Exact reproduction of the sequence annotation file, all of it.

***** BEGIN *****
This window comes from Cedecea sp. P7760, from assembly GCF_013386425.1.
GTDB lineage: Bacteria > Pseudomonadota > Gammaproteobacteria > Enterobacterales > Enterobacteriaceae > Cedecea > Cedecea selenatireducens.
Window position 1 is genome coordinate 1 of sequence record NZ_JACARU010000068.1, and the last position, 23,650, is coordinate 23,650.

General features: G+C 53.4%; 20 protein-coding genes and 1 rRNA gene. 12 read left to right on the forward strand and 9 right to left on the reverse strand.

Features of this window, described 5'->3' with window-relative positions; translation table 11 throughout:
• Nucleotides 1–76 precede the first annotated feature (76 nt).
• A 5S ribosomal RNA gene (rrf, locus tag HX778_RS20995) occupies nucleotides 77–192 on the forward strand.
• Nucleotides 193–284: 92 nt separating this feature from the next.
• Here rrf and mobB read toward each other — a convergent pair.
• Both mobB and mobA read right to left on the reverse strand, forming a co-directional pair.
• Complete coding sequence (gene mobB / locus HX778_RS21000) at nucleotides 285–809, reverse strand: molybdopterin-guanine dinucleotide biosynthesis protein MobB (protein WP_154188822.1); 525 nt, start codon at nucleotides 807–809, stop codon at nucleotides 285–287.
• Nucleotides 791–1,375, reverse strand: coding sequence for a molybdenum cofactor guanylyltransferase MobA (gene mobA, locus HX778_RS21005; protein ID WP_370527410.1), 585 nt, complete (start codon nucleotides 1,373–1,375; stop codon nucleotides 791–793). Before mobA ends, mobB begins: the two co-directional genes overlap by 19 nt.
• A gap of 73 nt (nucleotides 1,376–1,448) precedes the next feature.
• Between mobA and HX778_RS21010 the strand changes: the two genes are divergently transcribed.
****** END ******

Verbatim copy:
This window comes from Cedecea sp. P7760, from assembly GCF_013386425.1.
GTDB lineage: Bacteria > Pseudomonadota > Gammaproteobacteria > Enterobacterales > Enterobacteriaceae > Cedecea > Cedecea selenatireducens.
Window position 1 is genome coordinate 1 of sequence record NZ_JACARU010000068.1, and the last position, 23,650, is coordinate 23,650.

General features: G+C 53.4%; 20 protein-coding genes and 1 rRNA gene. 12 read left to right on the forward strand and 9 right to left on the reverse strand.

Features of this window, described 5'->3' with window-relative positions; translation table 11 throughout:
• Nucleotides 1–76 precede the first annotated feature (76 nt).
• A 5S ribosomal RNA gene (rrf, locus tag HX778_RS20995) occupies nucleotides 77–192 on the forward strand.
• Nucleotides 193–284: 92 nt separating this feature from the next.
• Here rrf and mobB read toward each other — a convergent pair.
• Both mobB and mobA read right to left on the reverse strand, forming a co-directional pair.
• Complete coding sequence (gene mobB / locus HX778_RS21000) at nucleotides 285–809, reverse strand: molybdopterin-guanine dinucleotide biosynthesis protein MobB (protein WP_154188822.1); 525 nt, start codon at nucleotides 807–809, stop codon at nucleotides 285–287.
• Nucleotides 791–1,375, reverse strand: coding sequence for a molybdenum cofactor guanylyltransferase MobA (gene mobA, locus HX778_RS21005; protein ID WP_370527410.1), 585 nt, complete (start codon nucleotides 1,373–1,375; stop codon nucleotides 791–793). Before mobA ends, mobB begins: the two co-directional genes overlap by 19 nt.
• A gap of 73 nt (nucleotides 1,376–1,448) precedes the next feature.
• Between mobA and HX778_RS21010 the strand changes: the two genes are divergently transcribed.